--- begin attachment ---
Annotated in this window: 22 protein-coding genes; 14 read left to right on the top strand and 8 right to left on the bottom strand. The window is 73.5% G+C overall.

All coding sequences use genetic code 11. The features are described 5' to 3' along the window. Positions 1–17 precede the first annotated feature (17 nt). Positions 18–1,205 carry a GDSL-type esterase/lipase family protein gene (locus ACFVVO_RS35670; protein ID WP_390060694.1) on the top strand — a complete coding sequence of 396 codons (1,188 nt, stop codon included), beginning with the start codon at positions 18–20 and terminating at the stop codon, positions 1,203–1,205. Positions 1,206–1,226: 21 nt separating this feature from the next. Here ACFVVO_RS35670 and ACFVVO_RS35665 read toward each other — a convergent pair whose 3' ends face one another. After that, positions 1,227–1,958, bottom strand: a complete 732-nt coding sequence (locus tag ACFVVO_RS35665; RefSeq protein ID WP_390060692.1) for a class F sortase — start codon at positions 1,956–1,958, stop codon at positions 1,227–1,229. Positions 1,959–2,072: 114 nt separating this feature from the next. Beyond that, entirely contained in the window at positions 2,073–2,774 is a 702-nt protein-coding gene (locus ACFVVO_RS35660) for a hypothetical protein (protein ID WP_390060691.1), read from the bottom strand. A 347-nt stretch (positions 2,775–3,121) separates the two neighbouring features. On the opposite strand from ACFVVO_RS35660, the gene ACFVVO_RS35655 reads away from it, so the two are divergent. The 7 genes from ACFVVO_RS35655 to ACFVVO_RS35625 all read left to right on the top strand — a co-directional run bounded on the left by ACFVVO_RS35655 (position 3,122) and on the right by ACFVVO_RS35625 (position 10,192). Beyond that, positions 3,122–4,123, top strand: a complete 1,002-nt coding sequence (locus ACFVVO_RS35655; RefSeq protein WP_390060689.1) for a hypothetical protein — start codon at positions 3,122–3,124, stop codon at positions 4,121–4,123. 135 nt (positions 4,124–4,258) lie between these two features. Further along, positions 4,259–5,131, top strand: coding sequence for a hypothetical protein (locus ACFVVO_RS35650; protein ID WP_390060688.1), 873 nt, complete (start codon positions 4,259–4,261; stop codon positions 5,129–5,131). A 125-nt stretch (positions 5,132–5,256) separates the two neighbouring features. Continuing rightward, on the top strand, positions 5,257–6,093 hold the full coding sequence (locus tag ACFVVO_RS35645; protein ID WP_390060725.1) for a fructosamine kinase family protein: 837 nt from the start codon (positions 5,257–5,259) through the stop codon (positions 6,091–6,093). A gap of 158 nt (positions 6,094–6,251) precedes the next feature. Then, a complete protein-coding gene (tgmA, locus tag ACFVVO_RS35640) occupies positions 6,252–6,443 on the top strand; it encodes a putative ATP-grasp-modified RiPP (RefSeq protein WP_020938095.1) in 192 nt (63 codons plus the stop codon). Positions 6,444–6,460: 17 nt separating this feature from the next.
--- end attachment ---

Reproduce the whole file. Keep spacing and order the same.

Annotated in this window: 22 protein-coding genes; 14 read left to right on the top strand and 8 right to left on the bottom strand. The window is 73.5% G+C overall.

All coding sequences use genetic code 11. The features are described 5' to 3' along the window. Positions 1–17 precede the first annotated feature (17 nt). Positions 18–1,205 carry a GDSL-type esterase/lipase family protein gene (locus ACFVVO_RS35670; protein ID WP_390060694.1) on the top strand — a complete coding sequence of 396 codons (1,188 nt, stop codon included), beginning with the start codon at positions 18–20 and terminating at the stop codon, positions 1,203–1,205. Positions 1,206–1,226: 21 nt separating this feature from the next. Here ACFVVO_RS35670 and ACFVVO_RS35665 read toward each other — a convergent pair whose 3' ends face one another. After that, positions 1,227–1,958, bottom strand: a complete 732-nt coding sequence (locus tag ACFVVO_RS35665; RefSeq protein ID WP_390060692.1) for a class F sortase — start codon at positions 1,956–1,958, stop codon at positions 1,227–1,229. Positions 1,959–2,072: 114 nt separating this feature from the next. Beyond that, entirely contained in the window at positions 2,073–2,774 is a 702-nt protein-coding gene (locus ACFVVO_RS35660) for a hypothetical protein (protein ID WP_390060691.1), read from the bottom strand. A 347-nt stretch (positions 2,775–3,121) separates the two neighbouring features. On the opposite strand from ACFVVO_RS35660, the gene ACFVVO_RS35655 reads away from it, so the two are divergent. The 7 genes from ACFVVO_RS35655 to ACFVVO_RS35625 all read left to right on the top strand — a co-directional run bounded on the left by ACFVVO_RS35655 (position 3,122) and on the right by ACFVVO_RS35625 (position 10,192). Beyond that, positions 3,122–4,123, top strand: a complete 1,002-nt coding sequence (locus ACFVVO_RS35655; RefSeq protein WP_390060689.1) for a hypothetical protein — start codon at positions 3,122–3,124, stop codon at positions 4,121–4,123. 135 nt (positions 4,124–4,258) lie between these two features. Further along, positions 4,259–5,131, top strand: coding sequence for a hypothetical protein (locus ACFVVO_RS35650; protein ID WP_390060688.1), 873 nt, complete (start codon positions 4,259–4,261; stop codon positions 5,129–5,131). A 125-nt stretch (positions 5,132–5,256) separates the two neighbouring features. Continuing rightward, on the top strand, positions 5,257–6,093 hold the full coding sequence (locus tag ACFVVO_RS35645; protein ID WP_390060725.1) for a fructosamine kinase family protein: 837 nt from the start codon (positions 5,257–5,259) through the stop codon (positions 6,091–6,093). A gap of 158 nt (positions 6,094–6,251) precedes the next feature. Then, a complete protein-coding gene (tgmA, locus tag ACFVVO_RS35640) occupies positions 6,252–6,443 on the top strand; it encodes a putative ATP-grasp-modified RiPP (RefSeq protein WP_020938095.1) in 192 nt (63 codons plus the stop codon). Positions 6,444–6,460: 17 nt separating this feature from the next.